Managing your kitten's weight and diet

They grow up so quickly…

Most kittens start off life looking slim and boney, with many concerned that they are under-weight and not feeding well. Some owners and breeders may even need to top up with bottle feeds and syringe mashed-up kitten food, to ensure their kittens are gaining weight adequately. Before long though, they start to fill out and many will reach young adulthood with a plump little belly. All too often, this chubby kitten matures into a fat cat; something which we need to ensure doesn’t happen.

When nursing from their mother, healthy kittens are usually quite good at eating the right amount and growing as they should. As they begin to wean at a few weeks old, they should naturally know how much kitten food and milk to eat to meet their needs. Most problems arise after weaning.

Home time

Once kitten comes home at about nine weeks of age, they will be fully weaned. The trouble often begins at this time once they have settled in to their new home. At this time, there can be a tendency to over-feed as owners worry that their young kittens are too lean and are not packing on the pounds as they should be. Or, the kitten learns that if it asks for a treat, it gets one, and soon has us wrapped around its little paw!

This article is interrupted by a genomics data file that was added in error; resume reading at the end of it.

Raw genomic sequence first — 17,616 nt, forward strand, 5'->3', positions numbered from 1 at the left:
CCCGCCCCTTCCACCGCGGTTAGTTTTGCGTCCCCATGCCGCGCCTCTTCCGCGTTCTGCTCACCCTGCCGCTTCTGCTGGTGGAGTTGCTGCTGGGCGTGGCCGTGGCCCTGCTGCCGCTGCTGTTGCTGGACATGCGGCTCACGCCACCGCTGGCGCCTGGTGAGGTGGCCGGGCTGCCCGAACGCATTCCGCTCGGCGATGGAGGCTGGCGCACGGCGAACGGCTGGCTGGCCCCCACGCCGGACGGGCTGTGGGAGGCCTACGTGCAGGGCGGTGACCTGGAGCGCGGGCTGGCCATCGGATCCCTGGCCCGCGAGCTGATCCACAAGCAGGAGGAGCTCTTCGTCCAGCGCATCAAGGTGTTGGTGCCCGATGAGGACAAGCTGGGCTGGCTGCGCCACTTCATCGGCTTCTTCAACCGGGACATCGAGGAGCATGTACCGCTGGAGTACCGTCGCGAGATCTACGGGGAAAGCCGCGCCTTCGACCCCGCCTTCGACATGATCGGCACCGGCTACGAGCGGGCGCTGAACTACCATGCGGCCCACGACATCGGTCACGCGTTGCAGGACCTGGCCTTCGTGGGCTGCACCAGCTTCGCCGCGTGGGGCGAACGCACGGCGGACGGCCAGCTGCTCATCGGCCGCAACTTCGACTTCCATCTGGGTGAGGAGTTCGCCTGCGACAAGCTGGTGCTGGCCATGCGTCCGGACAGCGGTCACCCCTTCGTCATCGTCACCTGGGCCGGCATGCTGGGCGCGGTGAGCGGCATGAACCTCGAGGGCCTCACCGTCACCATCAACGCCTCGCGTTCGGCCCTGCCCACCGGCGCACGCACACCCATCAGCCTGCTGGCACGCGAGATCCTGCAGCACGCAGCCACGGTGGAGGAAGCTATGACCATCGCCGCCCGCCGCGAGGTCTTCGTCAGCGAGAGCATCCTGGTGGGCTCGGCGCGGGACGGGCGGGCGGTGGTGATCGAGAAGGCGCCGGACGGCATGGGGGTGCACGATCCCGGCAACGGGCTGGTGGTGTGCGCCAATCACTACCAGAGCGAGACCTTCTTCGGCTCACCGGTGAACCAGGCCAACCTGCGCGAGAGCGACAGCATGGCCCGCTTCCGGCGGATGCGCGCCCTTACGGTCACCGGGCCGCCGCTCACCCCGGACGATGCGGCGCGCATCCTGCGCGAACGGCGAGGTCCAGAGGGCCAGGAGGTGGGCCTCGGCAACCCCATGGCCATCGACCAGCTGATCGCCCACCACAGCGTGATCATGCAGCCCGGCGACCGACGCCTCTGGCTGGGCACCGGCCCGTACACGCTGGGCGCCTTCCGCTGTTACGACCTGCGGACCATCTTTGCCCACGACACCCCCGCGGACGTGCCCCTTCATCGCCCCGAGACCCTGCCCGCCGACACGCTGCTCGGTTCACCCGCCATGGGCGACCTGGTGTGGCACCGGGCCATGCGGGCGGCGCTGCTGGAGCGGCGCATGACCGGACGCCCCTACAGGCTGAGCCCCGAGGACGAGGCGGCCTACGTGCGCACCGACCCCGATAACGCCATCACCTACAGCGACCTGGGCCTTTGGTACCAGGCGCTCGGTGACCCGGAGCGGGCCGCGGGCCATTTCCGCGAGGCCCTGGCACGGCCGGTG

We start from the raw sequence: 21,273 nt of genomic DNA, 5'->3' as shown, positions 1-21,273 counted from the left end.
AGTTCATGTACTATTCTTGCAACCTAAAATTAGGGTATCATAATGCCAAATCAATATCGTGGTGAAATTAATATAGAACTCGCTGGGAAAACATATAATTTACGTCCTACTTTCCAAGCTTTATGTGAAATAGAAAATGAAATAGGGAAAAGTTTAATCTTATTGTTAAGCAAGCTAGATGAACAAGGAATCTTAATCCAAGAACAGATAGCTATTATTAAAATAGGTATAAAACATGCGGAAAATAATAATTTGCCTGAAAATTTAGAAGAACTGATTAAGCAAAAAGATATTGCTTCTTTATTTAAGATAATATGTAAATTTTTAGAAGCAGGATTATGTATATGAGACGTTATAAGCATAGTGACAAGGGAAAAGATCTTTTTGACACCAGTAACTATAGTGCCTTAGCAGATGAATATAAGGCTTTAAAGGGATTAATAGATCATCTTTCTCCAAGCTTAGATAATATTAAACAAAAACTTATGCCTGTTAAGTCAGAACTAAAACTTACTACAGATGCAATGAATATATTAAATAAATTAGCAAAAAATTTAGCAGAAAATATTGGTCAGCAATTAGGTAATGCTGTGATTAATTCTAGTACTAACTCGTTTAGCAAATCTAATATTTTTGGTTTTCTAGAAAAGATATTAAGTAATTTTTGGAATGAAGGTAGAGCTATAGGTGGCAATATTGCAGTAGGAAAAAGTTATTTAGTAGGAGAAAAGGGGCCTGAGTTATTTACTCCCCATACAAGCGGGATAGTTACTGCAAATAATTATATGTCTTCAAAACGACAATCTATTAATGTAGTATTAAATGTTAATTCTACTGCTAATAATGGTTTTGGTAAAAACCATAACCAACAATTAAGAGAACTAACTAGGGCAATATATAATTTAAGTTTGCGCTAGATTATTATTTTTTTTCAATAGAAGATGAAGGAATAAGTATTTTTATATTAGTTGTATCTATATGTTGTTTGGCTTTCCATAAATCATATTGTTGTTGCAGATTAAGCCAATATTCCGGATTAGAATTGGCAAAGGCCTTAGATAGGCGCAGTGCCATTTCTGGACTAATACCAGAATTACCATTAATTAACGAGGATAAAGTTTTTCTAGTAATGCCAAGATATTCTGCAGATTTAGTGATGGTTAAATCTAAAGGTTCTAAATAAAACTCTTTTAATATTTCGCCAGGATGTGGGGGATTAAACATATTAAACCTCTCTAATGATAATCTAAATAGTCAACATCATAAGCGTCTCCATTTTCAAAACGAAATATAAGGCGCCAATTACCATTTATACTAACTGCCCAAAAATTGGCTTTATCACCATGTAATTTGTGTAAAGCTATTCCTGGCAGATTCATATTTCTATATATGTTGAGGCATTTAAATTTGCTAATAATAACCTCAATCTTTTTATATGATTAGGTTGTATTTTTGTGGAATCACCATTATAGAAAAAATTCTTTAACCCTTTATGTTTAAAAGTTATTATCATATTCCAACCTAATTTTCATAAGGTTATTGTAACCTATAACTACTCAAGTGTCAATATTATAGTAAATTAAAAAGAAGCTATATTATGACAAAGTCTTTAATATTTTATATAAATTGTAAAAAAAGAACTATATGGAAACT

As soon as they are weaned, these little tigers no longer require milk (or any other dairy products) and should be fed on a complete kitten food alongside water. Feeding a wet diet can be beneficial for kidneys and bladder health, while dry food helps to keep teeth in good condition. Many will choose to mix feed; offering both wet and dry. Whichever works best for you, the key is to give the right amount of food.

Assessing their weight

When kittens are seen for their first vaccines as well as for their pre-neutering appointment, the vet or nurse will always weigh them and assign them a ‘Body Condition Score’. The Body Condition Score is even more valuable than the weight, as it indicates if a cat is under or over weight. The scale goes from one to nine, with one being far too skinny and nine being obese. We aim for a four or a five, regardless of the cat’s age.

Check out our guide on Body Condition Scoring here >

The effects of neutering on your kitten's weight

We tend to see a spike in weight gain after a cat has been neutered. This can be partly to do with the hormonal changes that occur and partly to do with their altered routine. Spayed females no longer go calling, while males tend to roam less freely and cover less ground. Weight gain is not an inevitability and can be prevented by feeding the correct number of calories.

Food manufacturers now produce foods that are specifically designed for neutered cats. Owners can follow the feeding guidelines on the back of the packaging, giving the correct amount for the weight their little one is meant to be. Studies have shown that ‘eyeballing’ the amount given or using a feeding cup is far less accurate than weighing the portion out on a kitchen scales each time.

For our advice on neutering your kitten >

Top Tips

To keep on top of your little one’s weight, follow these tips:

  • Weigh out food portions every time
  • Feed an appropriate diet
  • Don’t go overboard on the treats
  • Encourage as much play time and exercise as possible
  • Check your furry friend’s Body Condition Score regularly.